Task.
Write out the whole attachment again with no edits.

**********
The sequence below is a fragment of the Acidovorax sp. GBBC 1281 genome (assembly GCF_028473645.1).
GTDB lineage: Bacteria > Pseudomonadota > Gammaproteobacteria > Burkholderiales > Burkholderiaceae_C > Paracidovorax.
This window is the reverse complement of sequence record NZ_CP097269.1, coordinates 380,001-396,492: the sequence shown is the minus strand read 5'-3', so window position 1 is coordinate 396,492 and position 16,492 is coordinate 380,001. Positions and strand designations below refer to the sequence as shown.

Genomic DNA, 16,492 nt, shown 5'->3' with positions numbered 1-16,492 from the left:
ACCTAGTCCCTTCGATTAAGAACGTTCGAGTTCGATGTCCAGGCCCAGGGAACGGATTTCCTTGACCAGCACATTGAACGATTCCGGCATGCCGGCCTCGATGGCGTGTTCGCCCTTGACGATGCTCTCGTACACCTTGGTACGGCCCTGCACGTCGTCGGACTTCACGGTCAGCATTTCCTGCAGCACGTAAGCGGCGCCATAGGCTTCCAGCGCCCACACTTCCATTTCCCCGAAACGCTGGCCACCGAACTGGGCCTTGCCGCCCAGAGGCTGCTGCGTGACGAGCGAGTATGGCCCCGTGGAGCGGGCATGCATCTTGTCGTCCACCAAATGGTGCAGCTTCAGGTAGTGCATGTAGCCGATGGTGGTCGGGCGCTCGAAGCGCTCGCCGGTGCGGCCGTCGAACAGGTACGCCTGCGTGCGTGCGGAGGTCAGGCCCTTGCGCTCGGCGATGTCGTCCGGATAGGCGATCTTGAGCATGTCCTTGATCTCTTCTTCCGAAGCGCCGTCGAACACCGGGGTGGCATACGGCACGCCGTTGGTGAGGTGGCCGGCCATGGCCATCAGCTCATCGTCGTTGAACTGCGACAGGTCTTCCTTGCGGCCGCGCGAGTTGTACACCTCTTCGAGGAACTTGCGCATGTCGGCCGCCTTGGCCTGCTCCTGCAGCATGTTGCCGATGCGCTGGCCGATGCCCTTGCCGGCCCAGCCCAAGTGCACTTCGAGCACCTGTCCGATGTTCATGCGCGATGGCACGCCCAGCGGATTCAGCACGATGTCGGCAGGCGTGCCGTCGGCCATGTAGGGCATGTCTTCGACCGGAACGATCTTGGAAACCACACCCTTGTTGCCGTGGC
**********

The sequence below is a fragment of the Acidovorax sp. GBBC 1281 genome (assembly GCF_028473645.1).
GTDB lineage: Bacteria > Pseudomonadota > Gammaproteobacteria > Burkholderiales > Burkholderiaceae_C > Paracidovorax.
This window is the reverse complement of sequence record NZ_CP097269.1, coordinates 380,001-396,492: the sequence shown is the minus strand read 5'-3', so window position 1 is coordinate 396,492 and position 16,492 is coordinate 380,001. Positions and strand designations below refer to the sequence as shown.

Genomic DNA, 16,492 nt, shown 5'->3' with positions numbered 1-16,492 from the left:
ACCTAGTCCCTTCGATTAAGAACGTTCGAGTTCGATGTCCAGGCCCAGGGAACGGATTTCCTTGACCAGCACATTGAACGATTCCGGCATGCCGGCCTCGATGGCGTGTTCGCCCTTGACGATGCTCTCGTACACCTTGGTACGGCCCTGCACGTCGTCGGACTTCACGGTCAGCATTTCCTGCAGCACGTAAGCGGCGCCATAGGCTTCCAGCGCCCACACTTCCATTTCCCCGAAACGCTGGCCACCGAACTGGGCCTTGCCGCCCAGAGGCTGCTGCGTGACGAGCGAGTATGGCCCCGTGGAGCGGGCATGCATCTTGTCGTCCACCAAATGGTGCAGCTTCAGGTAGTGCATGTAGCCGATGGTGGTCGGGCGCTCGAAGCGCTCGCCGGTGCGGCCGTCGAACAGGTACGCCTGCGTGCGTGCGGAGGTCAGGCCCTTGCGCTCGGCGATGTCGTCCGGATAGGCGATCTTGAGCATGTCCTTGATCTCTTCTTCCGAAGCGCCGTCGAACACCGGGGTGGCATACGGCACGCCGTTGGTGAGGTGGCCGGCCATGGCCATCAGCTCATCGTCGTTGAACTGCGACAGGTCTTCCTTGCGGCCGCGCGAGTTGTACACCTCTTCGAGGAACTTGCGCATGTCGGCCGCCTTGGCCTGCTCCTGCAGCATGTTGCCGATGCGCTGGCCGATGCCCTTGCCGGCCCAGCCCAAGTGCACTTCGAGCACCTGTCCGATGTTCATGCGCGATGGCACGCCCAGCGGATTCAGCACGATGTCGGCAGGCGTGCCGTCGGCCATGTAGGGCATGTCTTCGACCGGAACGATCTTGGAAACCACACCCTTGTTGCCGTGGC